You have plenty of cloud gaming options at your disposal these days, from Microsoft’s cross-platform Xbox Game Pass to Google’s Stadia platform. There’s also Nvidia’s GeForce Now, which the company has been tinkering with for the better part of a decade, but it’s still not a perfect experience. Case in point: gamers have noticed that Nvidia caps frame rates for some games below 60 fps, even for those on the most expensive service tier.
GeForce Now, Stadia, Amazon’s Luna, and all the other cloud gaming products have their own distinct hardware platforms and features, but the basic functionality is the same. Instead of rendering a game locally with a game console or a GPU, a server does the rendering and streams the video to you. Your control inputs go back up to the server, and provided your connection is fast enough, you’ll be able to play the game normally. Although, there are limitations on how much detail cloud gaming can deliver right now.
A Reddit user who goes by /u/LizzieLovesDaGlizzy recently noticed that some titles on GeForce Now felt a little sluggish. After contacting support, they were provided with a link to a recently posted knowledge base article in which Nvidia points out that some “graphics-intensive” games are locked below 60 fps. There are 12 games on the list right now, and some of them don’t seem very graphically advanced. It doesn’t even matter if you’re subscribing to Nvidia’s new RTX 3080 plan, you still can’t hit 60 fps on these games.
For example, Path of Exile is a free-to-play RPG with a lowly GTX 1050 as a recommended GPU, and Dying Light, which launched in 2015, only lists a GTX 780 as the recommended hardware. Those games are both locked at 50 fps, but some other titles are even lower. Cyberpunk 2077 is an undeniably beefy game — even powerful gaming PCs have trouble running it well. You might expect that Nvidia’s 3080-powered servers could handle it, but no, Cyberpunk is capped at 45 fps.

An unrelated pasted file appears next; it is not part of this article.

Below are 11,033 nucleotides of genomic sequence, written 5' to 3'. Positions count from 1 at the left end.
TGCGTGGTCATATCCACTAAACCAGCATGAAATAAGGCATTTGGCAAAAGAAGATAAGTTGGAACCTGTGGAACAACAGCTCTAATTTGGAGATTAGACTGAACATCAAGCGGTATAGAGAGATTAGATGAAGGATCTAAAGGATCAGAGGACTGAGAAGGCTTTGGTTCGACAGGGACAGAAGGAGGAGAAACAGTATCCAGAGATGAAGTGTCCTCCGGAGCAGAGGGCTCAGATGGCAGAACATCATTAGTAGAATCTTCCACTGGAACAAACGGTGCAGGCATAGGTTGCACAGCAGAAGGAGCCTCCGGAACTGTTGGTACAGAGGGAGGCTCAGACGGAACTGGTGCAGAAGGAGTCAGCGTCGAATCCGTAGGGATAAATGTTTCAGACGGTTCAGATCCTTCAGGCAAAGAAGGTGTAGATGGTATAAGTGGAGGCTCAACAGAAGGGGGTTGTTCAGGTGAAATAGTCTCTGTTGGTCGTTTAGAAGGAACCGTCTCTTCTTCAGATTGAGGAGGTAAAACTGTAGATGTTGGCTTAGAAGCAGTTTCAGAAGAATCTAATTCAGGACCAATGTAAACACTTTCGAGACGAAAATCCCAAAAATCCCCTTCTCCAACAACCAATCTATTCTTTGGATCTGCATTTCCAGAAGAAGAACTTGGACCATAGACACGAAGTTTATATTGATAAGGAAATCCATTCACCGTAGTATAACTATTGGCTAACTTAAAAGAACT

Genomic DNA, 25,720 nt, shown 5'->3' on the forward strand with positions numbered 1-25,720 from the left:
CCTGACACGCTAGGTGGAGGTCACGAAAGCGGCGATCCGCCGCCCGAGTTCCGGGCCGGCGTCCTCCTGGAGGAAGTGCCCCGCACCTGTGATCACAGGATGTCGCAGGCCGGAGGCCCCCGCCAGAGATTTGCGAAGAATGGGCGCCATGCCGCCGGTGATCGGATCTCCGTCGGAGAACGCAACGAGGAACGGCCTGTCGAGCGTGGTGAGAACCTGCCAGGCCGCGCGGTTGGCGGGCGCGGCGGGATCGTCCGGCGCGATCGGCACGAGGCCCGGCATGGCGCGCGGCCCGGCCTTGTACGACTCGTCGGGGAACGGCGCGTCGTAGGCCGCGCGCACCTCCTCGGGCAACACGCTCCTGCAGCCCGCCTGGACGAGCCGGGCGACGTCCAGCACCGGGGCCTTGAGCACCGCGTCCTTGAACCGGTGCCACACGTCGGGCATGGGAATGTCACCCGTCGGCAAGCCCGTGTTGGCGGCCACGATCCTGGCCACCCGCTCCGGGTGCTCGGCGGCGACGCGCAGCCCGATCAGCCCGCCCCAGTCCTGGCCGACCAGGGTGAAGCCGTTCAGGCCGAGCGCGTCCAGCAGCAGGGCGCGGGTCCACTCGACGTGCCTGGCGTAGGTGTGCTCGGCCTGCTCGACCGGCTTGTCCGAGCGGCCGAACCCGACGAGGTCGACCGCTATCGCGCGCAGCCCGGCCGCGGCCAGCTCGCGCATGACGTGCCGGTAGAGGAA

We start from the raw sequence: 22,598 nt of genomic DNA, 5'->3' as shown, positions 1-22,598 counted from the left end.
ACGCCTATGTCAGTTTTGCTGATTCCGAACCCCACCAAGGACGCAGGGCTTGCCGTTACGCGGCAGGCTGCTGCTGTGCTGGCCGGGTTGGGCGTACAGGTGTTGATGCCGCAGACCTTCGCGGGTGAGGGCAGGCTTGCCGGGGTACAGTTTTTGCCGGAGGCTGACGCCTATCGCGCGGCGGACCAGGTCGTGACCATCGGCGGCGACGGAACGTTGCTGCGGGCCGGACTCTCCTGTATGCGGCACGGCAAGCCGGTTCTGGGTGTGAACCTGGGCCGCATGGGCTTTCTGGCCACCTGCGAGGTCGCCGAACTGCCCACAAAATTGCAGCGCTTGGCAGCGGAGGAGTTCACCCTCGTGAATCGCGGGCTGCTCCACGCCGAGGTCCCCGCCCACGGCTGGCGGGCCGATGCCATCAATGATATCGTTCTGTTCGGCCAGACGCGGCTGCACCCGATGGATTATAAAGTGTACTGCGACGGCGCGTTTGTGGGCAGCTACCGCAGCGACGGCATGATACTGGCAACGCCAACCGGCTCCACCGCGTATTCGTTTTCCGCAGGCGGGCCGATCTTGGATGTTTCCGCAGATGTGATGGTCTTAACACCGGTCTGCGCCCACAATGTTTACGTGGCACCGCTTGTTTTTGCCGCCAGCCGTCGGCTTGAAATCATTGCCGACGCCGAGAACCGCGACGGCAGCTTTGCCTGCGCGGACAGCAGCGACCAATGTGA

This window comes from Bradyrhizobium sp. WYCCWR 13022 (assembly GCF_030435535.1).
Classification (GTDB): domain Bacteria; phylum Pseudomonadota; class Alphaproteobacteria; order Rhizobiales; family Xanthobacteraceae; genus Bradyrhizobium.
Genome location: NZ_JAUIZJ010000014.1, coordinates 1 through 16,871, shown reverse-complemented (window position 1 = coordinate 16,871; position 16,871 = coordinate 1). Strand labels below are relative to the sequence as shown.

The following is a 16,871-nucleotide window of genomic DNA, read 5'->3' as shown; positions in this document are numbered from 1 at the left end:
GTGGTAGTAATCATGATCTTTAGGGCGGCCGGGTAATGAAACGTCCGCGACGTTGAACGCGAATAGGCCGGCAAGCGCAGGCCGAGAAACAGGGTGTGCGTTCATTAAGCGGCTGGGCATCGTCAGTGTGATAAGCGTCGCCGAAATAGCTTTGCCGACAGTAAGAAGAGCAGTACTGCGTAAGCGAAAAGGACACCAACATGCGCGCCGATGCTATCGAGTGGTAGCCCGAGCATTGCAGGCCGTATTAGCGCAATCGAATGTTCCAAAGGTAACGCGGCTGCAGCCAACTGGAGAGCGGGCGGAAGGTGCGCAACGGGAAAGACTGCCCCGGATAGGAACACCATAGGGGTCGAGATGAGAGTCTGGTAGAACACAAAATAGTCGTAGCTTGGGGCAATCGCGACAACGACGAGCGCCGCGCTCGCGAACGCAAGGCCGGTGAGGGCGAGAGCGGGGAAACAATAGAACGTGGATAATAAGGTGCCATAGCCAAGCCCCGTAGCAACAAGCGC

For most games, 60 fps is seen as the ideal starting point for a smooth experience. Some people have higher refresh monitors or TVs, and there are even displays that scale the refresh rate using G-Sync or FreeSync technology. If you don’t have one of those, though, you might notice more judder in these games due to the fps being locked just shy of 60. It’s unclear if Nvidia considers these frame rates just a fact of life or if future improvements in GeForce Now could boost them to an even 60 fps. For the time being, you should take a peek at Nvidia’s page before you assume a new game will support Nvidia’s advertised 1080p/60 claims.
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